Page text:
The Health of Deployed ADF Members to be further examined - 10 Apr 2007
attending a Defence-sponsored seminar today were asked to endorse the collection
of data from current and former ADF members for a series of important deployment
Minister Assisting the Minister for Defence Bruce Billson said the Deployment Health Surveillance Program (DHSP) would provide a systematic, prospective and ongoing means of assessing and understanding the health effects of deployment on ADF personnel.
“Deploying is a difficult thing to do – that is without question. Physically, psychologically, emotionally, there are costs to those who go overseas to serve,” Mr Billson said.
The DHSP has engaged the Centre for Military and Veterans’ Health (CMVH) at the University of Queensland to conduct retrospective studies into the health effects of deployment to the Near North Area of Influence (NNAI), including East Timor, the Solomon Islands and Bougainville. Health studies will also soon be commissioned relating to deployment in the Middle East Area of Operations (MEAO) which includes Afghanistan and Iraq.
CMVH has completed Phase 1 of the NNAI studies including the design of data collection, data analysis and reporting protocols by which Phase 2 of the studies will operate.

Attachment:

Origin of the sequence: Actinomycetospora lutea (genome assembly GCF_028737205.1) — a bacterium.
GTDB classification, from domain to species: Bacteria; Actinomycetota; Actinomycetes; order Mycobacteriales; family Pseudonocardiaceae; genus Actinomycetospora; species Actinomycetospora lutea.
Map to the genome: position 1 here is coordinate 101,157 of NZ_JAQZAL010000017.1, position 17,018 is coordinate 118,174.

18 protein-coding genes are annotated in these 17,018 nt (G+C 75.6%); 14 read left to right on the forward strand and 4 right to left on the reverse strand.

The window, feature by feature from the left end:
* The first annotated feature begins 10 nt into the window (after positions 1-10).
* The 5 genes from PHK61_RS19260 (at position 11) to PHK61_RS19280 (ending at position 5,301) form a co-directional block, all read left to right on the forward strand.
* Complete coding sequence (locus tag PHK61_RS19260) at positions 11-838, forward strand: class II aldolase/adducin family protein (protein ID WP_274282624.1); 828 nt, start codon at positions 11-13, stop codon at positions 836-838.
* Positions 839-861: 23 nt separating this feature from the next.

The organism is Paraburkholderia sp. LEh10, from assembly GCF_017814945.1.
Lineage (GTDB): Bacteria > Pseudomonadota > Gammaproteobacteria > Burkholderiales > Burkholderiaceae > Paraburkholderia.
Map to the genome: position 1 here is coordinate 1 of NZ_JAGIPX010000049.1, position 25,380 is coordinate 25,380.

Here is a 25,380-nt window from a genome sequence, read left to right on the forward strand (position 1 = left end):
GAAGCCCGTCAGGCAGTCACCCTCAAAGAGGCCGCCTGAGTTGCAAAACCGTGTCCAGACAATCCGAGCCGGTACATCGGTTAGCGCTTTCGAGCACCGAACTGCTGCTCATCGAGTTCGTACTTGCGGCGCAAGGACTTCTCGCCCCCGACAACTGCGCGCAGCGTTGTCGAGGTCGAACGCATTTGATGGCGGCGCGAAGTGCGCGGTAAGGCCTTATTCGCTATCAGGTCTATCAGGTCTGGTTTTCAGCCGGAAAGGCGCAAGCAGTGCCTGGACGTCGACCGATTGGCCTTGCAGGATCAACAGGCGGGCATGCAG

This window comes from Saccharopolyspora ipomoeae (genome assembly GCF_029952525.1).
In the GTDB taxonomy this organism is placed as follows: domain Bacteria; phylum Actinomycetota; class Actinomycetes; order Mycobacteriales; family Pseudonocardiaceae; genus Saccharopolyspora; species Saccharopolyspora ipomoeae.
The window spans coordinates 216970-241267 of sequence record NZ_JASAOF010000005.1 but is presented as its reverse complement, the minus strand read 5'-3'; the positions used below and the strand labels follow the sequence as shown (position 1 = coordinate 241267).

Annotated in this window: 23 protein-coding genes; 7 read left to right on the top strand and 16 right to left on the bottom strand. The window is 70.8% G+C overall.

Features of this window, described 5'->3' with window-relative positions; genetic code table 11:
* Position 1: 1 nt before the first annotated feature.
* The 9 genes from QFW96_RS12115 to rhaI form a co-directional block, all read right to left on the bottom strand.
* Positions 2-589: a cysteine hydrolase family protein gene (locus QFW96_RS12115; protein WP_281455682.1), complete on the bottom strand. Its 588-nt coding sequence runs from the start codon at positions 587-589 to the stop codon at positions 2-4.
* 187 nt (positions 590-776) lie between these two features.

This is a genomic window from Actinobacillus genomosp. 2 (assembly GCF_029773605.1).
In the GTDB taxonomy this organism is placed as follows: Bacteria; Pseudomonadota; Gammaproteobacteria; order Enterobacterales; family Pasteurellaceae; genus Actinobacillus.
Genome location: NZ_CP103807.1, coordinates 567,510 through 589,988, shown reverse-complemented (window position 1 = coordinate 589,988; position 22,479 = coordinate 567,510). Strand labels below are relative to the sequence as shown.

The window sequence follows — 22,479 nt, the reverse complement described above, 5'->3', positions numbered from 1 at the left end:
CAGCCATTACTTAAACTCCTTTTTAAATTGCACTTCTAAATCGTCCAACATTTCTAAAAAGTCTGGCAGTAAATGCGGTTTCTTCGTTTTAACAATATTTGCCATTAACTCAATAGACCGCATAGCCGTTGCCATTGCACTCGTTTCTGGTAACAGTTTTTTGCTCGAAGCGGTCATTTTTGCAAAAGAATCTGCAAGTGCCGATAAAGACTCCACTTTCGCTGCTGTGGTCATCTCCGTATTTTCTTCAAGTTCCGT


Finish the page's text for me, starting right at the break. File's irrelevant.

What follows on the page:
The data collection exercises – a self-reported questionnaire and the examination of Defence Health records – has began for the Solomon Islands but will not begin for Bougainville and East Timor until after June 2007, with final reports due at Defence Health Services Division by May 2008.
”These studies are not seeking volunteers because CMVH will randomly select those to be surveyed as this will increase the scientific validity of the studies,” Mr Billson said.
He said the studies would be approved by a group of eminent and highly qualified scientific advisers external to Defence who are experts in the conduct of health research studies.
“Defence cares about the long-term health of current and ex-serving members of the Australian Defence Force who have deployed in the service of the nation,” Mr Billson said.
“These studies will examine health issues relating to deployment to see if there are any long term effects."
“Armed with this knowledge, Defence can work to ensure that our servicemen and women maintain their health and fitness long after they return from serving their country.”
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